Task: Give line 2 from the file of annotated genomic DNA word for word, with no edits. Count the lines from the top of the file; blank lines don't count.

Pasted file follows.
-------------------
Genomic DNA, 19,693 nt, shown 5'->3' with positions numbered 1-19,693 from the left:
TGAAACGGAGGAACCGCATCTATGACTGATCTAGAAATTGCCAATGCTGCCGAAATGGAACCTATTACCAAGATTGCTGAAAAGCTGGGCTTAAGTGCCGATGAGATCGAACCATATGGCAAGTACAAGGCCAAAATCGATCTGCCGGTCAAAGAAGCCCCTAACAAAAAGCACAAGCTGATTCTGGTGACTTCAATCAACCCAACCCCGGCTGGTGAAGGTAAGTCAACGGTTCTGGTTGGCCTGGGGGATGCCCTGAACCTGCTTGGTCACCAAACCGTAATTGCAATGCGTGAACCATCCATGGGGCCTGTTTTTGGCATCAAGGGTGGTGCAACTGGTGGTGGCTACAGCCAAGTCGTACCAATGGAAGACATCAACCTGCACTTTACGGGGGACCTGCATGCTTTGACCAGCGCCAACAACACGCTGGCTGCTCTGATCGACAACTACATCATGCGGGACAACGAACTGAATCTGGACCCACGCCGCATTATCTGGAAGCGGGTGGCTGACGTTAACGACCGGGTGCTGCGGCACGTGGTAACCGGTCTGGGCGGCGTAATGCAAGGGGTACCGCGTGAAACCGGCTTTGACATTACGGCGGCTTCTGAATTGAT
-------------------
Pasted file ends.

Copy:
TGAAACGGAGGAACCGCATCTATGACTGATCTAGAAATTGCCAATGCTGCCGAAATGGAACCTATTACCAAGATTGCTGAAAAGCTGGGCTTAAGTGCCGATGAGATCGAACCATATGGCAAGTACAAGGCCAAAATCGATCTGCCGGTCAAAGAAGCCCCTAACAAAAAGCACAAGCTGATTCTGGTGACTTCAATCAACCCAACCCCGGCTGGTGAAGGTAAGTCAACGGTTCTGGTTGGCCTGGGGGATGCCCTGAACCTGCTTGGTCACCAAACCGTAATTGCAATGCGTGAACCATCCATGGGGCCTGTTTTTGGCATCAAGGGTGGTGCAACTGGTGGTGGCTACAGCCAAGTCGTACCAATGGAAGACATCAACCTGCACTTTACGGGGGACCTGCATGCTTTGACCAGCGCCAACAACACGCTGGCTGCTCTGATCGACAACTACATCATGCGGGACAACGAACTGAATCTGGACCCACGCCGCATTATCTGGAAGCGGGTGGCTGACGTTAACGACCGGGTGCTGCGGCACGTGGTAACCGGTCTGGGCGGCGTAATGCAAGGGGTACCGCGTGAAACCGGCTTTGACATTACGGCGGCTTCTGAATTGAT